I see a arranger keyboard in my future possibly when I'm on pension as I'll have a bit extra cash to spend on gear. I don't have any Korg products just yet. I almost bought a Korg M-1 keyboard Long & McQuade had as a refurbished product, when they were at their mothers music location in 2011 but I had no way of getting it home. At the moment I'm looking at getting the Korg iDS -10 for my Ntendo but I need the micro sd card first.
        Mom said I should not talk to cretins!

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        • #49
          This just in: Long & McQuade's "Monster days" are back for June.
          Mom said I should not talk to cretins!

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          • #50
            Originally posted by envaneo View Post
            This just in: Long & McQuade's "Monster days" are back for June.
            I know the credit manager well
            aka Jim Good; "The sooner you fall behind, the more time you have to catch up." - Steven Wright

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            • #51
              Monster Days for me is like Boxing day, I'm always broke at the wrong times.
              Mom said I should not talk to cretins!

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              • #52
                Originally posted by envaneo View Post
                Monster Days for me is like Boxing day, I'm always broke at the wrong times.
                Hard to believe today (and it was hard to believe back then), but Warren Price used to put almost everything in Mother's Music on half price for Mother's Day.

                The only catch, of sorts, was your account had to be paid up in full.

                He got all of everybody's money. Then he had an empty store and everyone's money for NAMM.

                I had a place in the basement where a certain salesman would let me hide stuff for Mother's Day.

                I have no idea what happened to all of the stuff I bought.

                Those were the days in the music store pro shop era. They even had a pop machine in the back where customers could buy a beer for $1.
                aka Jim Good; "The sooner you fall behind, the more time you have to catch up." - Steven Wright

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                • #53
                  Great story. I don't go back that far with music production (wish I would have)

                  Of the 2 accounts I had at the Mothers music location, both were paid in full before their due date. I've had no accounts since 2013, that was the last one.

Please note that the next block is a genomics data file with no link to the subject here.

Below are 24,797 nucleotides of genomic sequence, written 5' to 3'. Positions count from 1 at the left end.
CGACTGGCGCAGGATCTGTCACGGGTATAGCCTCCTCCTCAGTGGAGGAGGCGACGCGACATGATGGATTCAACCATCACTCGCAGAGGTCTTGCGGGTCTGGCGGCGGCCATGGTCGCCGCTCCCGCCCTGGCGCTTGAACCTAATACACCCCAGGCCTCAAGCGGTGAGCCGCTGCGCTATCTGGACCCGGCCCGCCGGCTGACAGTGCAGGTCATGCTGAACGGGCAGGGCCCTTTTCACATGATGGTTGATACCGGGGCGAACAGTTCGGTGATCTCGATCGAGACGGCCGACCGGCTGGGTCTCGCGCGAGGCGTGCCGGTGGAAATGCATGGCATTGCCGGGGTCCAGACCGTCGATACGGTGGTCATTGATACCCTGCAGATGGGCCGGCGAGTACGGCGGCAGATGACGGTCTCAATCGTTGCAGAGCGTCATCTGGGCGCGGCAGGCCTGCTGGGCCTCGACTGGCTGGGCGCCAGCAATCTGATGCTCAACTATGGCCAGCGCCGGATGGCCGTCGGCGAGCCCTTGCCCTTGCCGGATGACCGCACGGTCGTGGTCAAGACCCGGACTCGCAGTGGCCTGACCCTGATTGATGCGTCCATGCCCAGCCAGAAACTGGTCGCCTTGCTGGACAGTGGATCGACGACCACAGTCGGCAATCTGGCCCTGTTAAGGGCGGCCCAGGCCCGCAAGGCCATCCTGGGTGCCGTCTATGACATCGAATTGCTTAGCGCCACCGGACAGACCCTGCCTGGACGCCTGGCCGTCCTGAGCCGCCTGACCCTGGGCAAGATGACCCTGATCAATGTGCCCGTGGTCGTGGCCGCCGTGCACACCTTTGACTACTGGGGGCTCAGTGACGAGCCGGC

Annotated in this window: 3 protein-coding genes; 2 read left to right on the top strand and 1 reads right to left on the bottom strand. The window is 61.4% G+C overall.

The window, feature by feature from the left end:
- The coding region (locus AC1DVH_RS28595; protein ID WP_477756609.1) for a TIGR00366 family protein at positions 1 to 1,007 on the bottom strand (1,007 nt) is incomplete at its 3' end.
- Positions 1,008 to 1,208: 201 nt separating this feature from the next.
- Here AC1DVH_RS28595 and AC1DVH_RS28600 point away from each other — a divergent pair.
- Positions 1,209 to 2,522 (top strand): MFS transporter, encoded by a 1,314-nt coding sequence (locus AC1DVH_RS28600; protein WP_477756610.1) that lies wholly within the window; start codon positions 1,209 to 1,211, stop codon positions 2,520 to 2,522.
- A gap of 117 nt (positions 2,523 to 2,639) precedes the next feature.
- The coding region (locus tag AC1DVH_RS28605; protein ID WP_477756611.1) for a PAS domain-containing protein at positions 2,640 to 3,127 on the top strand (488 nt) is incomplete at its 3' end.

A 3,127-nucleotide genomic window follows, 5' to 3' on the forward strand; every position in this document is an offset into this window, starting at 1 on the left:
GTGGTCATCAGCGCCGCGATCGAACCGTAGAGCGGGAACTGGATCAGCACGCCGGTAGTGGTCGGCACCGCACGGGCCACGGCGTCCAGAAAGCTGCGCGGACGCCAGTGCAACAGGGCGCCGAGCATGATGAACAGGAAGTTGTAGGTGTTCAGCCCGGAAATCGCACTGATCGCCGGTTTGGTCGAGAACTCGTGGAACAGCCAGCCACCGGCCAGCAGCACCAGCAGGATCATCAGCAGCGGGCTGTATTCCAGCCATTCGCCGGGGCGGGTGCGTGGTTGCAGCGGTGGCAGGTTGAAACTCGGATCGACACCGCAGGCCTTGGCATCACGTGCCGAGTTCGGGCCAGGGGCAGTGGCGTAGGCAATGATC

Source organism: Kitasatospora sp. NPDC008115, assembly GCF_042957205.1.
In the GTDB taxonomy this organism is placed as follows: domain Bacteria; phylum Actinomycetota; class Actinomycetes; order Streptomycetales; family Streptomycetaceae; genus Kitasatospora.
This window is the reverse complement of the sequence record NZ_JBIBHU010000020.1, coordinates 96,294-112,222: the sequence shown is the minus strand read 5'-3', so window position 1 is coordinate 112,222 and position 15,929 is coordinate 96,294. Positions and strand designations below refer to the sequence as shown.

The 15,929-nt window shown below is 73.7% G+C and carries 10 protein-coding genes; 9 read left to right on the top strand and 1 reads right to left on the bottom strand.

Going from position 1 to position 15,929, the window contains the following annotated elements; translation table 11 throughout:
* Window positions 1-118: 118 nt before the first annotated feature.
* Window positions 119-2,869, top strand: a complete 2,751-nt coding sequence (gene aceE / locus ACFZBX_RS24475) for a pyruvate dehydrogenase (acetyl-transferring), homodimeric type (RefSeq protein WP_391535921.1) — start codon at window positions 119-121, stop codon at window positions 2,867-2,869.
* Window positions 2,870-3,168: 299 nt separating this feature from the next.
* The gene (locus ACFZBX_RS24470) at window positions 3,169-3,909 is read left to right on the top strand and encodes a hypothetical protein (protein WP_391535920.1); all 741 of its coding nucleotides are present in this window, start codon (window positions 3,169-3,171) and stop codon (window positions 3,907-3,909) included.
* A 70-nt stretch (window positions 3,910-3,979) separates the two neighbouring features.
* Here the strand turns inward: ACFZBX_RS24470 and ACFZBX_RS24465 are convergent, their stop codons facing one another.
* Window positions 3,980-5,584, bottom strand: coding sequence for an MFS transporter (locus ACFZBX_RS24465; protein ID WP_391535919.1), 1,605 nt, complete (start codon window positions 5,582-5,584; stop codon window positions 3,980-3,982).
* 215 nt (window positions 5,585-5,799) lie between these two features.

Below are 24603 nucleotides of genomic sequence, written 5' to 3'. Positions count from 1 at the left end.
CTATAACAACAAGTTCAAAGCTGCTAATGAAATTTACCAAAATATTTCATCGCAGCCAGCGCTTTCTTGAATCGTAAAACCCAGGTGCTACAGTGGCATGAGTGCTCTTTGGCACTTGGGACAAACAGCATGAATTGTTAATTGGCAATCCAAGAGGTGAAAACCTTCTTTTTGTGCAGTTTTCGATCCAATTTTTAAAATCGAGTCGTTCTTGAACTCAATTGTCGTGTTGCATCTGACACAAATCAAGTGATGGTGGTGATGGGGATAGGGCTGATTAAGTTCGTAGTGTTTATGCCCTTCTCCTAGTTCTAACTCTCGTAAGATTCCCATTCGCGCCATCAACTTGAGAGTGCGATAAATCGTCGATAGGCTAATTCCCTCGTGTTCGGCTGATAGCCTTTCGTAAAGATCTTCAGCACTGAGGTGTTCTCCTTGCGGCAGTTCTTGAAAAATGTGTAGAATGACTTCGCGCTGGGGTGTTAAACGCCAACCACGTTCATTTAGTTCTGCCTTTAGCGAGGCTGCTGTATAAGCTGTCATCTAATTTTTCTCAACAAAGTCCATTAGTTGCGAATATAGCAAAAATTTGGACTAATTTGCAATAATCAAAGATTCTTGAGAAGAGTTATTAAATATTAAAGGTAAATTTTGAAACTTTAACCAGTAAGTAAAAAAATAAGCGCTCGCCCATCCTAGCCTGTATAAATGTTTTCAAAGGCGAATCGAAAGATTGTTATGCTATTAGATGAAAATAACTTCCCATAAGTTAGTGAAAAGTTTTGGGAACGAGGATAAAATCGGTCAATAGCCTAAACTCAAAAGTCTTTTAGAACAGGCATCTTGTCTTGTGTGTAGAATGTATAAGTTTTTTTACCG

Have you ever been to NAMM? Must be quite the show. A lot of producers I follow go there, Saint Joe, Flux, Cuckoo, Kink. January is NAMM month. My YouTube subscriptions get very active at that time.

                  I know 2 drummers and both of them Cory and Tim have had a lot of accounts at the old mothers location. When I was working at Xentel Tim and I would hurry down to Mothers (LM) almost every Saturday after work. Most likely your gear went to friends or EBay, but beer for a buck? WOW.

                  I was in the 107th street location for my first time last summer. Drooling over the gear. Actually the guy that inspired me to get into music production (Bryon) had a room upstairs in that building. He was a one man band and had a lot of gear. I still have a couple of his punk rock cd's. I lost touch with him. He's a really nice guy. Big fellow, plays bass guitar.
                  Mom said I should not talk to cretins!

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                  • #54
                    Instead of "paid up", I should have said "paid off".You couldn't have a balance on account.

                    I was going to go to NAMM one year with Warren Price, but never did. He was a LOT of fun!

                    They had the NAMM show in Chicago one year, home to Playboy Magazine and the Playboy Club, and that's where Warren got the idea for "Mother's Music". At the time Warren was running Gordon Price Music, and, I think, Capital Music Supplies. They'd just bought out the other large music (as in sheet music) store, and were growing, but musical instruments were an afterthought, and not pro level.

                    Gordon Price was still around, but he was the kind of guy who would sneak an extra book in your bag, and say "don't tell Pam", his daughter, who ran the store. I used to have to sneak books back IN to Gordon Price Music.

                    At NAMM, Warren was convinced he needed a store targeted to professional musicians. Keen Kraft (which became L&M) was just starting to do well.

                    "Mother" was a cartoon character in Playboy Magazine, and Warren was a Playboy Club type if there ever was one. He had the artist who drew "Mother" draw a picture of her clutching a guitar (their first logo), and "Mother's Music" was born. I think the one on Jasper Ave was the first.